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Waltzing with Bears: Managing Risk on Software Projects
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Waltzing with Bears: Managing Risk on Software Projects

3.98  ·  Rating Details ·  435 Ratings  ·  27 Reviews
The authors, consultants in risk and management, show how to identify and embrace worthwhile risks in software development and offer strategies for common risks that software projects face, such as schedule flaws, requirements inflation, and specification breakdown. Annotation (c) Book News, Inc., P
Paperback, 196 pages
Published January 1st 2003 by Dorset House Publishing Company, Incorporated
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Jean Tessier
Mar 14, 2016 Jean Tessier rated it really liked it
Shelves: software
The guys from Peopleware are at it again. This time, they tackle the management attitude that plays the ostrich and keeps its head in the sand, denying reality instead of facing it. They are making a case for knowing what risks lie ahead, how to notice them, and how to prepare for their possible occurrence.

In their usual style, the authors keep things light and simple, yet offer quick and easy rules to get you going. The book is peppered with anecdotes taken from their professional experience. Y
Sep 20, 2016 Richard rated it liked it
Found this book lying around the office. Picked it up - quick read, clear language. The theory (first half) is more interesting than the suggested praxis (second half).

A major weakness of the book is its complete failure to address Parkinson's Law, which was proposed in 1955, is a legitimate phenomenon, and undermines large swathes of the proposals laid here. I find it hard to believe that the authors, being seasoned experts in management science, were unaware of its existence, and thus charge t
EINFÜHRENDES RISIKO-MANAGEMENT-BUCH guten Ideen, z.B. Fertigungstermine als Wahrscheinlichkeitskurve (Risikodiagramm) statt als Datum auszudrücken. Nicht finden wird man eine systematische Unterteilung & Erklärung von Risiken z.B. in Geschäfts-/Projekt-, Prozess- und Produktrisiken (analog zur nicht erwähnten Einflusskette: Projektqualität -> Prozessqualität -> Produktqualität).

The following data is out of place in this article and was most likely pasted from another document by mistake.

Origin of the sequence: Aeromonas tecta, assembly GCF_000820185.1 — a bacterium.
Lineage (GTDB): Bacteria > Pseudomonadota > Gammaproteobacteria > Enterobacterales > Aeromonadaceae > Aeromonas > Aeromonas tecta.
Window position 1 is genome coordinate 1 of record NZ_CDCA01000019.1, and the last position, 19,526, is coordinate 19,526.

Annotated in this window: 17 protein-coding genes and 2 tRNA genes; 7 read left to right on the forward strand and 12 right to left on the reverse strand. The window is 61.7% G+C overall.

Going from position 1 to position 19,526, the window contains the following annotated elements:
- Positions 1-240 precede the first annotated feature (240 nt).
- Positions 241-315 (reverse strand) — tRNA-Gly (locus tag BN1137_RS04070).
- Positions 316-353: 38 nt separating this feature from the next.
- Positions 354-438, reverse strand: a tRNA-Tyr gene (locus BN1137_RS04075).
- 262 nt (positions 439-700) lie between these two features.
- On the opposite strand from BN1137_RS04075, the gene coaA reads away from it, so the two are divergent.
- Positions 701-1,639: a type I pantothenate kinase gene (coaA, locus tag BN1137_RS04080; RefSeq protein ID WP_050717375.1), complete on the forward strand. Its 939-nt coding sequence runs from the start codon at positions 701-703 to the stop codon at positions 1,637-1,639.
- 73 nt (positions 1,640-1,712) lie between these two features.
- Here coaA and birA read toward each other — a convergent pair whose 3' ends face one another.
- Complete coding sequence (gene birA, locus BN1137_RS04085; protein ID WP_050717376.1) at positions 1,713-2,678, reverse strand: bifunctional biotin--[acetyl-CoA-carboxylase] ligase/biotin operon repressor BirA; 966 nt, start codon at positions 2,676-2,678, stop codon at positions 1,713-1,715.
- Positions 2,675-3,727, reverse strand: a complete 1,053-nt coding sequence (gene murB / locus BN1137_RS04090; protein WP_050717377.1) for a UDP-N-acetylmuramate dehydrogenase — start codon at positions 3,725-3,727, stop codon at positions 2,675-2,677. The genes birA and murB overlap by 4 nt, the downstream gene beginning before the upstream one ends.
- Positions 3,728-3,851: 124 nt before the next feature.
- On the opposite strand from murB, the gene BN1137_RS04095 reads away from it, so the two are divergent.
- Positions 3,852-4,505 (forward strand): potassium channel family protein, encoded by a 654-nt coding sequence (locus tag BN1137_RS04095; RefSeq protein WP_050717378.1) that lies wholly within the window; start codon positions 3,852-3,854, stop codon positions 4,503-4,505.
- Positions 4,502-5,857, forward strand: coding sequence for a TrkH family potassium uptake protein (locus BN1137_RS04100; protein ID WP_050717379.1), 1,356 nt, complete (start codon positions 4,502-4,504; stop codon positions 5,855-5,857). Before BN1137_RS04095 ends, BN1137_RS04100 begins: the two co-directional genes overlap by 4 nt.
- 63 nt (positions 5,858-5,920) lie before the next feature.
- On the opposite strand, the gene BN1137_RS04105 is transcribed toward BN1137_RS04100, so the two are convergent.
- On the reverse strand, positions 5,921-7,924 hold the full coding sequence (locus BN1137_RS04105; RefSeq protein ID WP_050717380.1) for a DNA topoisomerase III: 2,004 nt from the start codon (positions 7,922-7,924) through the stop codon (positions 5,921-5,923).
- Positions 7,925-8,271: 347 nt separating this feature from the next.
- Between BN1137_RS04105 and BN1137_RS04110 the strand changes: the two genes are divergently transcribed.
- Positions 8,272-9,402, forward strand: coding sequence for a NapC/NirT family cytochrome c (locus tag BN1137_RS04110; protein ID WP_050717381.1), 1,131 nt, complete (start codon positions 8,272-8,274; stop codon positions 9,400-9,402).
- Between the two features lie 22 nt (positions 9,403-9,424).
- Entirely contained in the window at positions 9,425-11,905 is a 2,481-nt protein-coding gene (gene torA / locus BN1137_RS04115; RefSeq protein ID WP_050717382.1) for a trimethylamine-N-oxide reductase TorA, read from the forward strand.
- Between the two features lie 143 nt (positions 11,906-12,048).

Das Buch ist DeMarco-typisch runtergeschrieben, seine Leser hätten nur "Zeit für ein flott geschrieben
Dec 17, 2009 Wendy rated it liked it
Shelves: manager-fu
Has some interesting observations about why nearly all software projects run late, and why most organizations do a terrible job at managing risk. It also presents a model for estimating risks and their probable impact to your project schedule - which seems like it ought to be very useful, but I haven't figured out how to put it into any sort of practice in my own projects. Part of the issue is that the model assumes that you have a pretty good method in place for estimating how long things ought ...more
Jun 27, 2008 Chris rated it really liked it
Shelves: geekery
Good but not as good as Peopleware, this book talks frankly about managing risk in intellectual projects with unflinching honesty, and does a lot to attack various corporate cultures where downplaying and minimizing risks takes hold, putting blinders on everyone and often leading to disaster.

A lot of this stuff is intuitive and can basically be boiled down to saying "Oh for heaven's sake, just use your brain and apply real world thought to business decisions" which sadly, often needs saying. And
Evan Leybourn
Oct 31, 2014 Evan Leybourn rated it really liked it
Too many organisations to not understand how to identify, treat and mitigate risks. And those that do, often overcompensate. Waltzing with Bears takes readers on a journey of risk and risk management in a very entertaining and enlightening way. My only criticism of the book; in many places Tom doesn't support his statements with sufficient evidence. Any much of the evidence that is put forward in anecdotal, qualitative or statistically insignificant.

That being said, I would recommend this book t
Johnny Graber
Oct 11, 2016 Johnny Graber rated it it was amazing